The mountain peaks in its front would glitter in the golden orange color, if sun would shine in the evening. But sun was already in hide behind the other mountain peaks in the back of the statue.
We tried to make the similar meditative posture as of Buddha and clicked few pictures before it would get complete dark. It was fun.

Homestay at Langza Village

We met two young bikers who had come from Delhi on bikes. Despite me telling them about the homestay facility at the village, they headed back to Kaza. At that moment even we didn't know what they would miss. We descended to the village via the road, and spotted a board on the first home on the way.
It read 'Anjaan's Norkhil Homestay, Langcha.' It also read, food, stay, free information about Spiti, and recharge your phones and camera and water bottles. Everything was included in just 500 rupees(about $5 per person.) Also guide service was available if you want that too. One would expect something cheap for this cheap price, but the surprize waited us.
Anjaan was the his name, his wife and two kids were inside.

Toilet Facility

Staircase took us to the first floor, while the ground floor only has one door which was closed. Outside the entrance to the rooms of the 1st floor, a toilet door was to the right. They have this Spiti toilet, specific to this region. It was nothing like an English toilet.
There was a hole in the middle with space around it to place your feet, and beside it was a bucket full of sheep and goat's dung. Instead of using water, after defecating one has to through a small shovel full of dung into the hole.
Then I understood the purpose of the ground floor, and why the door was shut. Yet the house was not fetid at all, except inside the toilet room, where hole was always open. It is well known fact the water is scarce at that place, and more in winters when even the pipe water becomes ice. Beside saving the water, it produced a very good organic manure for their fields.

At the Dining Room

No tables and chairs, but a rectangular arrangement of the mats along the corner lines of the wall to sit in a squatting position. Next to mat were stools arranged in similar manner. A special type of oven, which is found only in this Manali or Spiti region was put in the middle.

( Oven in the middle)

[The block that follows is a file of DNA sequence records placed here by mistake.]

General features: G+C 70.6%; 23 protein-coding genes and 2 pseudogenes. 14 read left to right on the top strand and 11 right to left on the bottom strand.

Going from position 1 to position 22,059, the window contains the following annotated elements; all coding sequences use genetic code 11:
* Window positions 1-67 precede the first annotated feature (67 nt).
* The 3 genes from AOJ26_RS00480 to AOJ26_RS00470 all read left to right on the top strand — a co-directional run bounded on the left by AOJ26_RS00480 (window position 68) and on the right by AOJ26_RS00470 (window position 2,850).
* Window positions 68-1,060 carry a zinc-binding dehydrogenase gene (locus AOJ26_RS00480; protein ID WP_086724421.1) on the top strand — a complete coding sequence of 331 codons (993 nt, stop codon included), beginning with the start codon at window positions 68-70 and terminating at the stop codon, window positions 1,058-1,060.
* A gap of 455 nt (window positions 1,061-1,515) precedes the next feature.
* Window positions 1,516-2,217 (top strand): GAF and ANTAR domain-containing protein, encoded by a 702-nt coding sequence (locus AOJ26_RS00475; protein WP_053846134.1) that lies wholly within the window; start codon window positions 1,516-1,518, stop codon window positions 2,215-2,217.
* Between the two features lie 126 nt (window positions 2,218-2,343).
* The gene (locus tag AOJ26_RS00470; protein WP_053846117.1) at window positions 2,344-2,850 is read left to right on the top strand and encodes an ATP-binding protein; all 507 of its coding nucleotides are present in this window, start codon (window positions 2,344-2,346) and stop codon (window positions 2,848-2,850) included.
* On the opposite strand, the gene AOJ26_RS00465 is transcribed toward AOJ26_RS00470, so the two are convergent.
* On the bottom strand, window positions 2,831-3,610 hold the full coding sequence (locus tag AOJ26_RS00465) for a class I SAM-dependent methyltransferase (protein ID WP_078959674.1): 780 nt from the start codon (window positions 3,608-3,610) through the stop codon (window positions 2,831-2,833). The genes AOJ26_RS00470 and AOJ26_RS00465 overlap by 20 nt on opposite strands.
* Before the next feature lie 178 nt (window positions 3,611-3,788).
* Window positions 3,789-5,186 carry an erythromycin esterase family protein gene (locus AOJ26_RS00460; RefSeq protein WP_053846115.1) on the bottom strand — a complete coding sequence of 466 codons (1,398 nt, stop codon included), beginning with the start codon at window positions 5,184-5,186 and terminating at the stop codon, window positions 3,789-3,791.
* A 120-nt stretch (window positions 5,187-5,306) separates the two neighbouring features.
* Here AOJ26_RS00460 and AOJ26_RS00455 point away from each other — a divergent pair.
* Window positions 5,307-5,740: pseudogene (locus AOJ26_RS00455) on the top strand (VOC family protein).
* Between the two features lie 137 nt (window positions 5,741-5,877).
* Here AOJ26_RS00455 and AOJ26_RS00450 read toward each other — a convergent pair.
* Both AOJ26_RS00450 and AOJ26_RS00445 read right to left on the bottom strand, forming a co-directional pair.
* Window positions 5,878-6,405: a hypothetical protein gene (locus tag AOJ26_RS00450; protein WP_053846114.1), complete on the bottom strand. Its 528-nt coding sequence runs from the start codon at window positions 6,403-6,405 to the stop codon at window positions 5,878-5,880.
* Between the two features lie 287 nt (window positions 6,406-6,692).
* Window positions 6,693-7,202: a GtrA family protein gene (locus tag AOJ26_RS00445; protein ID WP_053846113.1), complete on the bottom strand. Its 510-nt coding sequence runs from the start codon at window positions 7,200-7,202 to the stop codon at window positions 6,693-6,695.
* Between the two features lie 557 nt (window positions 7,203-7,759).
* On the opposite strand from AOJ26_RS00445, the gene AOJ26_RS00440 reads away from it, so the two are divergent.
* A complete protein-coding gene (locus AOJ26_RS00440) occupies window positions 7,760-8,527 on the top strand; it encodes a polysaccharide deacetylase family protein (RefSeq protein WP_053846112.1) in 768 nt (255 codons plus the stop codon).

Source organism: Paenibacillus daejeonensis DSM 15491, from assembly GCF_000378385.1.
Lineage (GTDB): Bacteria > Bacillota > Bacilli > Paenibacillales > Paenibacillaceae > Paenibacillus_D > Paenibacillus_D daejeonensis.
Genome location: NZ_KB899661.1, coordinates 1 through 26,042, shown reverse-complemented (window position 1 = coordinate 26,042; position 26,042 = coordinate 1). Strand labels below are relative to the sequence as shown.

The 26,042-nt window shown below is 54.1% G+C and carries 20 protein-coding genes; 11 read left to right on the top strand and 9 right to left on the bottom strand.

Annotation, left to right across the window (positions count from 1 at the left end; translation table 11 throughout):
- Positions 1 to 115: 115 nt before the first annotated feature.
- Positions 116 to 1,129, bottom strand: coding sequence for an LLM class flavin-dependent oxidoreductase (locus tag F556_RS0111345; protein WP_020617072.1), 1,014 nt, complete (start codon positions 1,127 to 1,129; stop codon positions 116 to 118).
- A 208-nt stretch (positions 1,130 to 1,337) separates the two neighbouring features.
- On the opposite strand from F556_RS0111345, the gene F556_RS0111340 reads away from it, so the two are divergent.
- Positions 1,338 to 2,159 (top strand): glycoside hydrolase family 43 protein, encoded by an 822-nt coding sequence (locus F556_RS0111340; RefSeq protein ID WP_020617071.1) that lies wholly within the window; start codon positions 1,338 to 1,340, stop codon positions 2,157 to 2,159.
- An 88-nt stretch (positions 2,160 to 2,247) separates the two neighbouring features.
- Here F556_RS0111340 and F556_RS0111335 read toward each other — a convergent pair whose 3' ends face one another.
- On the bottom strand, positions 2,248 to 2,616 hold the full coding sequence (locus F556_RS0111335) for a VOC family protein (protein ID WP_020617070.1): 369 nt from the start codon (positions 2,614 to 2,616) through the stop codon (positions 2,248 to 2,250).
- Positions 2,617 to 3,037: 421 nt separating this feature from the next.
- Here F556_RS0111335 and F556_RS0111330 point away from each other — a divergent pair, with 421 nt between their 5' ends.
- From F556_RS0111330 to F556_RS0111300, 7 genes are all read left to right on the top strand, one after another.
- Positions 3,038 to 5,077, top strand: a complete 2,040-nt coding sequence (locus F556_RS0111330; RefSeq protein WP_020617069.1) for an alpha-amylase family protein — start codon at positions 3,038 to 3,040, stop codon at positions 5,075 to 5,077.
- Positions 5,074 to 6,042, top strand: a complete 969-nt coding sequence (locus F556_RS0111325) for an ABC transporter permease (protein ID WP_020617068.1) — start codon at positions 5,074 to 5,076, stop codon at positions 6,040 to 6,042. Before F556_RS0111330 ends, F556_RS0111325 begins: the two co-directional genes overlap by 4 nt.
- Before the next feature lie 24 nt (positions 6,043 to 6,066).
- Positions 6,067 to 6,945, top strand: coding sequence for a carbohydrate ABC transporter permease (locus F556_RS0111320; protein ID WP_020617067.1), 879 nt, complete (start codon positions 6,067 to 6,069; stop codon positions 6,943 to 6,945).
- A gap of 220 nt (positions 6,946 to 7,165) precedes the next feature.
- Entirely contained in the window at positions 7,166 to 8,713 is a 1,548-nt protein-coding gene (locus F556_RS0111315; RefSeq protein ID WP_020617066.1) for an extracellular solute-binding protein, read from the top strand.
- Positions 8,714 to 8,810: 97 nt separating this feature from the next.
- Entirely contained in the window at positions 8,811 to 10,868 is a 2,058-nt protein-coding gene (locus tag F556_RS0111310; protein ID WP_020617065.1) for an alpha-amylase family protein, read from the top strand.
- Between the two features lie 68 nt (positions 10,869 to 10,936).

(Water purifier)
On one corner some green plants were rooted inside the plastic pots made out of reused plastic cans. On the kitchen side of wall were hung a small photo gallery. Anjaan worked as a guide with some agency, and therefore had hiked many routes. He had pictures of himself with his number of clients.First a lemon, ginger tea was demanded and they made it very well. He offered us a locally made fermented rice wine, and I tasted it with few sips as I don't like the wine that much. A soup made with some flour chips and some green leaves was offered as dinner, I forgot the name, sorry!
His younger child was sick, and his sister was trying to sooth him. Naren advised him about the tablet, because they carried a pocket full of variety. We started to chat with the girl, and tried to learn the new language, and I learned some lines. But after one month, while I am writing this article, I remember only one word 'Julley' - means Hi or Hello, or Namaste in my own language. Anjaan told us about the village komik, whose name we hadn't heard yet. Komik is now the world's highest motorable village.
We inquired him about the fossil fuels, and he told that one has trek further back into the mountains, maybe half an hour or more. We thought, maybe some other day, we would see them.

Hot water available for bath in a spacious bath-room. You can carry your own fancy shampoo if you don't like 'Lifebuoy' soap.

Good Night Sleep

This would be our 3rd night halt since we entered Kinnaur and Spiti region. He gave us new bisleri bottles, and told us that foreigners demanded them, so he made it a routine to keep them in surplus amount. Bed room contained double bed, enough for three of us. There were 3-4 fresh and soft quilts, enough to keep us warm in the cold of this 4420 metres elevation. We put our cell phones to charge.

(colorful sheet on the ceiling surface)
Just like in dining room, the ceiling surface was covered with some colorful cloth sheets.

Morning and the Break-Fast.


(break-fast)
I can never forget that plate with a bing chunk of home made butter that they kept on the stool. They didn't tell us how much to take, it was our own wish. They made very nice rotis, and we ate them with that.

Overall Rating of Homestay

From Right, Anjaan(home owner), Rahul, Naren, and I
In one sentence- Out of the World. I would say that if you wanted such a food and service at such heights, it would not be less than 2000 rupees if it was some kind of good hotel. Yet the price was so less, only 500 rupees per person, everything included except the bisleri bottles. Wow!

Leaving for Komik

As Anjaan had told us about the route to Komik and then a shortcut to Kaza, we left the homestay in early morning. I clicked a selfie with his home and him, because I knew perhaps it would be only this one time in my life while I am at his place.


( On the way to Komik)
Let's keep the story of our visit to Komik village for my next post.
Thanks for visit, and don't forget to visit earlier parts of this travel story series.